7) There were so many of them!!!!

Conclusions that one might draw…one must not keep a dress too long because you must keep up with the trends, so sell it when it is still technically new. Charge an arm and a leg so you can make up what you spent in the first place so you can buy another new dress that you will only wear 4 times so you can then repeat the process. 3 panels are old fashioned…so why would anyone want to buy it? At that PRICE?!!!!!!!!!!!!!!!!!!!!!!!!!!!!!!! I feel a twitchybitchy fit roiling…

There have been several “conversations” on the boards about the glut of dresses in the used dress market. It is a very interesting phenomenon, this mentality that a dancer must only wear a dress a few times, that staying “current” is SOOOO important. I am pretty sure that every solo client that I have had still owns the dress I made. They do not feel compelled to keep buying new dresses. Not sure I understand this aquisitive state of mind. I am interested to see what happens in the next year as folks are unable to sell their used dresses. Perhaps a change in attitude is a-comin’!!!

While I was at the feis for the fitting, Molly and Maggie were in Irish dance class. Meave and I went back to wait. Meave spent that time practicing her steps. Near the end of class, I went to watch for a little. Jordan was really putting Molly thru her paces. Loved it. Such interesting, wonderful choreography. After my short trip into La-la Land at the feis, it was nice to see just dancing. I will admit here that going to feiseanna can make me crazy. Competition was nowhere to be found in my classical dance training. I competed as a cheerleader…and that is what competing in the upper levels at a feis reminds me of. Made me crazy as a teenager… makes me very tense as an adult.

Good to have this reminder now. I am resolved to be as cool as a cucumber at our first feis back this fall. I will encourage the divas to be friendly, to talk to their fellow competitors. I resolve to keep all of this light and fun and social. I resolve to meet at least 2 new folks. Maybe I will go introduce myself to ZandB and get myself a MoonPie!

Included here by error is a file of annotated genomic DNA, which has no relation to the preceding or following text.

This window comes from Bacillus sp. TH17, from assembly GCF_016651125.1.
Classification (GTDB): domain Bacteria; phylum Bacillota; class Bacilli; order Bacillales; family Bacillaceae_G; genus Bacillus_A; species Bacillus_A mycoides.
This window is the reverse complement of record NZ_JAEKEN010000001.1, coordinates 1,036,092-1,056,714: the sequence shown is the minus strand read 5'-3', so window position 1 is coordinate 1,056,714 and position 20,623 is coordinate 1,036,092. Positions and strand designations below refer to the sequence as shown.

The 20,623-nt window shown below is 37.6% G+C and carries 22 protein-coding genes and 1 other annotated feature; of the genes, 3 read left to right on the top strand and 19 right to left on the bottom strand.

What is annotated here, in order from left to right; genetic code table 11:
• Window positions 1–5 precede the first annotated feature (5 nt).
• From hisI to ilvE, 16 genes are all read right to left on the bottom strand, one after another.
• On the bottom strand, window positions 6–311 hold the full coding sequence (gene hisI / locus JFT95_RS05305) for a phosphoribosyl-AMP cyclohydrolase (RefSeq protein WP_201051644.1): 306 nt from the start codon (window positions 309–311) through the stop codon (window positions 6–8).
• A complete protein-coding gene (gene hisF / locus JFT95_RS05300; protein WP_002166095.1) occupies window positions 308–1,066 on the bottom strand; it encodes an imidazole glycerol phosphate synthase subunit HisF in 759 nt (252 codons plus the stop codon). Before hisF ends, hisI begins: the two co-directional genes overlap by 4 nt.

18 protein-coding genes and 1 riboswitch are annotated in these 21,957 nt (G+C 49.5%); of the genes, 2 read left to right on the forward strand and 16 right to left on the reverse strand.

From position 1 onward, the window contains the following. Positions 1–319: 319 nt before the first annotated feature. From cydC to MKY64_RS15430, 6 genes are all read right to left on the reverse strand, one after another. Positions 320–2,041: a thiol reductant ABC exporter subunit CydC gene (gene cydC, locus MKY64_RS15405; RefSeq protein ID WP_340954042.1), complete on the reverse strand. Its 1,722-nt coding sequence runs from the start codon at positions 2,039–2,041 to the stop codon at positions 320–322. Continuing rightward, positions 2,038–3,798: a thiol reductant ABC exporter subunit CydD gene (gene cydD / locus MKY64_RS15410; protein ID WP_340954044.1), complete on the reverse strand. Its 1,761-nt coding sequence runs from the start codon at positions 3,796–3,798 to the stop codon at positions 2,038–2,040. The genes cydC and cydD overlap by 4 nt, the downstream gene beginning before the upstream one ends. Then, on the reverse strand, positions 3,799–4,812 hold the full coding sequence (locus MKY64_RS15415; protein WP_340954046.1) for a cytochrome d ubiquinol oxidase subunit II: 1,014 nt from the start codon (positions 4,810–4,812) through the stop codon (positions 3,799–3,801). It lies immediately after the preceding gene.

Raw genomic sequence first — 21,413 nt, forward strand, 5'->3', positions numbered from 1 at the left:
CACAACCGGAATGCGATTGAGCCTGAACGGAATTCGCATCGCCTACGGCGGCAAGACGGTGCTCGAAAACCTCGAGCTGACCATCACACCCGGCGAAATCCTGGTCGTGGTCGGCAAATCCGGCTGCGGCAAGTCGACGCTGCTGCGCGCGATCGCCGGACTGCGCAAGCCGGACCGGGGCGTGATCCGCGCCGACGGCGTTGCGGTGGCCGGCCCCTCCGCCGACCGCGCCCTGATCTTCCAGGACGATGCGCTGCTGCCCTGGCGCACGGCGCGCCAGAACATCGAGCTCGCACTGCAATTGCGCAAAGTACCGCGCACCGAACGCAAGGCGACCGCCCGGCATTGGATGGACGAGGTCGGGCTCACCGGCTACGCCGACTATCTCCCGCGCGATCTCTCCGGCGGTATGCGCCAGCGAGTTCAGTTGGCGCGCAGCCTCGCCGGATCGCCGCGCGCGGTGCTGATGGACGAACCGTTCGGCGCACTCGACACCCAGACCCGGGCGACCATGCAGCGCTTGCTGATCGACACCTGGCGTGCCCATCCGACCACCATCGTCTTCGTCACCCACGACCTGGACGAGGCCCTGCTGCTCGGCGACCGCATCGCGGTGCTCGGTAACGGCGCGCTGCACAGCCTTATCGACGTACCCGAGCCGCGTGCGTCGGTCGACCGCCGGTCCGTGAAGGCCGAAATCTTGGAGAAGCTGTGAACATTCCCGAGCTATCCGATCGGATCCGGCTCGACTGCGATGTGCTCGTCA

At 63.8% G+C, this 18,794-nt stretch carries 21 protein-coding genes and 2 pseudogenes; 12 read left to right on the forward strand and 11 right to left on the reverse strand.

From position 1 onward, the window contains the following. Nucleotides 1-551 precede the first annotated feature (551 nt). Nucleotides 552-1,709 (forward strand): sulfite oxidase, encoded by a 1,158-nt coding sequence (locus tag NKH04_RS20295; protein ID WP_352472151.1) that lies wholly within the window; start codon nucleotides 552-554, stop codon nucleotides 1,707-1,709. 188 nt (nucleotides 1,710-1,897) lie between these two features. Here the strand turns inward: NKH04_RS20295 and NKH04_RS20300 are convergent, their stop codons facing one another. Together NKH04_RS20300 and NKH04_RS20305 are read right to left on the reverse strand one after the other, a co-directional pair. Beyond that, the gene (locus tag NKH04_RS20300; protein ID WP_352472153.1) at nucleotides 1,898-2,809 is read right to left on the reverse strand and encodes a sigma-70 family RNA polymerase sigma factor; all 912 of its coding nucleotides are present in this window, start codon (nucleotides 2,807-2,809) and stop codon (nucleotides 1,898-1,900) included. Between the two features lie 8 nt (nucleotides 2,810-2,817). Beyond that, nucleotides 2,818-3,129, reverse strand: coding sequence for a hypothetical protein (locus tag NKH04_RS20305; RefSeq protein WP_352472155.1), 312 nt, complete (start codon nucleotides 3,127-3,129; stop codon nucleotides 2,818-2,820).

11 Comments (+add yours?)

  1. webmaster
    Jul 22, 2007 @ 18:00:00

    I’m more than happy to facilitate the introduction to either or both ZandB and MegaMAID. There’s 2 new folks for you…

    Good to see you briefly yesterday and sorry it was so rushed!

  2. Ann
    Jul 22, 2007 @ 18:02:00

    Ok! You are on!

    No problem about yesterday…you had to go and place! So proud!

  3. K8
    Jul 22, 2007 @ 20:39:00

    Wow, those people sound really retarded. And I don’t just mean because they use so many sequins!!

    I would think that unless you’ve grown, you’d treasure and love to wear a dress that has so much work put into it (assuming it has and assuming you actually like it).

    And excuse my ignorance, but wouldn’t Irish Dance sort of call for knotwork designs? (I personally prefer the look of hand embroidery over machine, but that’s a personal preference.)

    Le sigh. I hope I don’t have kids that get into ID.

  4. Ann
    Jul 22, 2007 @ 20:42:00

    You would think that Irish dance would = knotwork, yes? Interesting evolution at the moment. We shall see where it goes…

  5. Knitting Maniac
    Jul 23, 2007 @ 05:59:00

    I was going to ask the very question of cost. I can’t believe that !!!! Well, I can … but wow. That is expensive!!!

  6. Littleskatersmom
    Jul 23, 2007 @ 09:13:00

    How long would you say it might take to make a “simple” dress? Yesterday I spent 9 hours at my machine working on the BODICE of a figure skating dress, and attaching the sleeves. It had all been cut out prior to that, but there was a lot of applique. I’m dreading the idea of sitting down at my machine again today. But need the dress for Friday.

  7. Ann
    Jul 23, 2007 @ 09:22:00

    Oooh Erika, I was just about to go vacuume my house and you just had to go and give me something to write about!

  8. Ceilisundancer
    Jul 25, 2007 @ 10:13:00

    I was at Nation’s Capital Feis, and scanned the dresses for sale rack, also. Perhaps we saw different dresses, as I saw a few for a few hundred dollars (and one was out grown twice by the previous owners). My DD’s dress is the velvet style, and personally I love it on her and she likes it. It gets hot, but otherwise, why not have her keep it until she outgrows it? Interesting blog. I’ll return:)

  9. Ann
    Jul 25, 2007 @ 10:26:00

    Hi Ceilisundancer. Nice to “meet” you. I am sure there were some cheaper dresses…I didn’t go pawing through for fear of knocking it all down! And it is nice to hear that you and your daughter are bucking the trend. Kudos!

  10. Trackback: Dressmaking for Experienced FDS « Taoknitter
  11. irishdanceteacher
    Oct 06, 2009 @ 20:22:46

    It’s true that costumes can be practically anything now. So many times I’ve passed by a rack of girls skirts with multiple tiers and thought “now just add a dropped-waist bodice…

    What strikes me most is that I heard from someone that the soft-skirt style is being promoted because it’s not as elaborate a dressmaking style, but the prices have skyrocketed! Why do you think that is?